Couchclothpattern.jpg Couchclothpatternsketch.jpg

Das Muster wird mit zwei ineinander greifenden for-Schleifen eingeleitet; eine für die horizontale und eine für die vertikale Wiederholung. Eine Variable wird bei jeder Ausführung der Schleife erhöht. Ist dieser Counter gerade, so werden vier parallele Linien von rechts nach links gezeichnet, deren Anfangs- und Endpunkte jeweils in Abhängigkeit zu den Schleifenvariablen stehen. Wenn der Counter ungerade ist, so werden in gleicher Weise fünf parallele Linien von oben nach unten gezeichnet. Die parallelen Linien können auch in (zwei unterschiedliche) for-Schleifen gepackt werden, womit das Muster in insgesamt vier for-Schleifen aufgelöst wird.


int patternsize = 50;
int count = 0;


  for (int ex = 0; ex <= width; ex = ex+patternsize)
  {
    count++;
    for (int yp = 0; yp <= height; yp = yp+patternsize)
    {
      count++;
      float test = pow(-1, count);
      float linespacing = patternsize;
      if (test==1)
      {
        for (int verti = 1; verti <= 4; verti++)
        {
          line(ex-(linespacing/20), (verti*linespacing/5)+yp, (linespacing+(linespacing/20))+ex, (verti*linespacing/5)+yp);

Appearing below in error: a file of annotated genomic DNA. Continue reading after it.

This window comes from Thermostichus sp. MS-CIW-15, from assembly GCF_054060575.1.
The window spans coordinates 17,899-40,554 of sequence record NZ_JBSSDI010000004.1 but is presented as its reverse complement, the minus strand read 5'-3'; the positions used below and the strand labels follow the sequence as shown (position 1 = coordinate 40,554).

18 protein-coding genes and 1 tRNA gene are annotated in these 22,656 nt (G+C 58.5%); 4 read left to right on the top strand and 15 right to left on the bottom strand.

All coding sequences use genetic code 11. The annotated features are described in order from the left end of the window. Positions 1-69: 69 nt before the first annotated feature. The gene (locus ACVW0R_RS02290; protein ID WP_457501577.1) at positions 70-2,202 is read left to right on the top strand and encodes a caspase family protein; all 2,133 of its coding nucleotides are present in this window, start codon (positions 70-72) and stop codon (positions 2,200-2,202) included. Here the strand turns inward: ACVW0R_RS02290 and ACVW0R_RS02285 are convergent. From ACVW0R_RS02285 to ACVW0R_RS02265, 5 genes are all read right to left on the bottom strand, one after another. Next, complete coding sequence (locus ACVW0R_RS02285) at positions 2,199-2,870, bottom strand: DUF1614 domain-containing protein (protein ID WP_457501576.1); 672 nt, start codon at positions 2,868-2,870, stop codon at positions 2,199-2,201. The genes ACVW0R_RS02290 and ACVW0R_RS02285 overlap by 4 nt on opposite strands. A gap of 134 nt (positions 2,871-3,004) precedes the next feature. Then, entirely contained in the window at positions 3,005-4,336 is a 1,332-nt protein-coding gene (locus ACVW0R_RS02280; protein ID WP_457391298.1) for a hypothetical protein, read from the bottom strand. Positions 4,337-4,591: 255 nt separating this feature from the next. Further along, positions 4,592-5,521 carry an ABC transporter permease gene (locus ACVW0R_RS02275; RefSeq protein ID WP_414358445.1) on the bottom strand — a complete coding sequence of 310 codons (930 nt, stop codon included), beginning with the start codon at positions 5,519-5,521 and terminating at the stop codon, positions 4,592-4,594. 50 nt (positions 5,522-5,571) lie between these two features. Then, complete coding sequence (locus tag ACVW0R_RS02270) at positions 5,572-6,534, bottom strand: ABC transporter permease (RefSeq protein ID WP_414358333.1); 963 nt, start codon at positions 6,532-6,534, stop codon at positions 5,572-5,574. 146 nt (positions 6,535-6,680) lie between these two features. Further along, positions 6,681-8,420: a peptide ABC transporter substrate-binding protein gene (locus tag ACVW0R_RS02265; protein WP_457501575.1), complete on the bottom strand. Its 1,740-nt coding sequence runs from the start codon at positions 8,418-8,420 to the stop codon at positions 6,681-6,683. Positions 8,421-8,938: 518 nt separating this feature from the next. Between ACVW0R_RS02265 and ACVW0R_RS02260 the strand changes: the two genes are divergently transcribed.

}
      }
      else
      {
        for (int hori = 1; hori <= 5; hori++)
        {
          line((hori*linespacing/6)+ex, yp-(linespacing/20), (hori*linespacing/6)+ex, (linespacing+(linespacing/20))+yp);
        }
      }
    }
  }

- Tristan Weis

Spider

Spider0.jpg

Most part of spider consists of symmetrical patterns. The definition of size (width, height, P3D) can let the patterns move around the y-axis and present as the mirror effects. Looking closely to the spider, it can be divided into 4 parts, antenna, head, body, and leg, which are mostly made up by circles and lines.

  1. The antenna is not a regular pattern,use the shape() to draw on of this and then move it around the Y-axis for (PI).
    Function: beginShape();endShape();rotateY ();
  2. The head of spider is very simple, only a ellipse.
    Function: ellipse(), fill()
  3. body can also be seen as collection of ellipse. Two big ellipse are surrounded by 6 small ellipses.
    Function: ellipse ();fill();for(){};rotate();